The Dutch government has admitted involvement in a 2015 airstrike in northern Iraq that killed about 70 people. A bomb dropped by a Dutch F-16 fighter killed civilians, including children.
A Dutch airstrike targeting an alleged Islamic State bomb factory in northern Iraq killed about 70 people, "including IS fighters and civilians," the Dutch Defense Ministry said in a letter to parliament on Monday.
A bomb dropped by a Dutch F-16 fighter hit the facility in Hawija, near the city of Kirkuk in northern Iraq, on the night of June 2, 2015, Defense Minister Anna Bijleveld-Schouten wrote. The facility was on an industrial site and "intelligence available to the Netherlands did not anticipate civilian deaths because there were no civilians living in the area near the target."
"After the raid, there were a number of secondary and larger explosions that could not have been anticipated from earlier strikes on similar targets," the letter continued. "This caused the destruction of a large number of other buildings."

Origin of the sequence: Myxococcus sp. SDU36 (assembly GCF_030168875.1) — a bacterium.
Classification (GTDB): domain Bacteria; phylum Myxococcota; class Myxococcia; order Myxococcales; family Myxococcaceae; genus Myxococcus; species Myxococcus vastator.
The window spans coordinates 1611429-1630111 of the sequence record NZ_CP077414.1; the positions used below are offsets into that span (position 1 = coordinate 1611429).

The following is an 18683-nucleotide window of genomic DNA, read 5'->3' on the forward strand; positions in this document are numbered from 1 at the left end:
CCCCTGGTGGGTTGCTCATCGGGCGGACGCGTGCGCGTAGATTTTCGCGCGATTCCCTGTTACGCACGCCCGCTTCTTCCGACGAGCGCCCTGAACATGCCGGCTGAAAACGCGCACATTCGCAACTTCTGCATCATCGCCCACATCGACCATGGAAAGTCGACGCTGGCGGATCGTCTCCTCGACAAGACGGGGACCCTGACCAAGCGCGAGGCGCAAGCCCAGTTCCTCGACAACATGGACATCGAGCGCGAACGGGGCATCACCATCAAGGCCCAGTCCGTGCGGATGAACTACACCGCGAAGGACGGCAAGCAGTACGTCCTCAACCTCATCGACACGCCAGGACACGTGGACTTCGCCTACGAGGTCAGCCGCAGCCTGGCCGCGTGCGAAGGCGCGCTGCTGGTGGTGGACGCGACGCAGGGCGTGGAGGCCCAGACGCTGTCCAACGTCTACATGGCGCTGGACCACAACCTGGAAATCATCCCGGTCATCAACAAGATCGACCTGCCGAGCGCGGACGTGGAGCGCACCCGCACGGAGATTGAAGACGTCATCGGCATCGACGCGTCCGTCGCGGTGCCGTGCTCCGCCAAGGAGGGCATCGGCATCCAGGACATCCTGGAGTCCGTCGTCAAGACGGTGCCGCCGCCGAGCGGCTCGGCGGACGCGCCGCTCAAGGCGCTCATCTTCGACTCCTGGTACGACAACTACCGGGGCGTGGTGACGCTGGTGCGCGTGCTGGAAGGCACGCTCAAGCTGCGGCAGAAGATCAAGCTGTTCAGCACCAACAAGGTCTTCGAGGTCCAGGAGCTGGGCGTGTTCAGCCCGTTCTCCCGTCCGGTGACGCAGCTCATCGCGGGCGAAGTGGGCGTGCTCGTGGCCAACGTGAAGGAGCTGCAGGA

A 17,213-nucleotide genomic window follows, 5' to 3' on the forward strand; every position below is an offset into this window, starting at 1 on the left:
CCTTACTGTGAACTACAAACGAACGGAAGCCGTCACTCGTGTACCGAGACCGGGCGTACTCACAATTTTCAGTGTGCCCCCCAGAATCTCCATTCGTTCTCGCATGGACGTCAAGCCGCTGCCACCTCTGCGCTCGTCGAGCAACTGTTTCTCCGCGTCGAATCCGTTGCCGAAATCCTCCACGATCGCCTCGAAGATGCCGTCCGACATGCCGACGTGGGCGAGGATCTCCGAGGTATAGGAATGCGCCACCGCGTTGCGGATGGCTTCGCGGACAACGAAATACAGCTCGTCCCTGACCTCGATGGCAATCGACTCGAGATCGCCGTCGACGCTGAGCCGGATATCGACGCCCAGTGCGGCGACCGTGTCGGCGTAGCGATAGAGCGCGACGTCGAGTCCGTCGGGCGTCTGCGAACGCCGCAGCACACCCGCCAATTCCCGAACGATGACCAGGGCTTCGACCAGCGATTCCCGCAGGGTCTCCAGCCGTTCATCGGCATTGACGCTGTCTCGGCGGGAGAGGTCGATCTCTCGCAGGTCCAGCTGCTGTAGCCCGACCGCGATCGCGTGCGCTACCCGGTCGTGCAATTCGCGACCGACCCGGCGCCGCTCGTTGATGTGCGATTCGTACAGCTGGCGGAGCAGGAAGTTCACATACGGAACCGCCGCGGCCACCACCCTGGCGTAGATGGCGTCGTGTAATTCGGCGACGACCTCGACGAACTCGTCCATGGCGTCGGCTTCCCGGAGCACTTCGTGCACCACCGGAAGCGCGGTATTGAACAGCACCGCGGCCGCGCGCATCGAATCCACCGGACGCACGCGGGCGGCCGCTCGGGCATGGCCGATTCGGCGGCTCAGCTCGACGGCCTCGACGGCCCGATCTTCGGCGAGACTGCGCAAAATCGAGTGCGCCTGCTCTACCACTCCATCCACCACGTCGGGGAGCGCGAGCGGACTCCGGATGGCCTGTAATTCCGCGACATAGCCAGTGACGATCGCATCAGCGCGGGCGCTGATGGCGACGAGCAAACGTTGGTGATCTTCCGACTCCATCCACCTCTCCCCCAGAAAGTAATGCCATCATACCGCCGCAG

The Dutch government had not previously provided a detailed estimate of the number of deaths in Hawija. An investigation by Dutch broadcaster NOS and Dutch newspaper NRC Handelsblad into the airstrike concluded that all 70 of the victims were civilians, though the Defense Ministry refused to confirm that to be the case.
Additionally, the Defense Ministry shed light on a separate airstrike in the city of Mosul, where a bomb hit a family home that was suspected to be an IS headquarters. The mistake was based on faulty intelligence, the ministry said. Four people are believed to have been killed in the attack.
Dutch F-16s flew about 2,100 raids over Iraq as part of the anti-IS coalition between October 2014 and 2018, according to the ministry.
The strikes in Mosul and Hawija were investigated by Dutch prosecutors, who did not find grounds for further prosecution, according to a statement.
dv/aw (EFE, Reuters)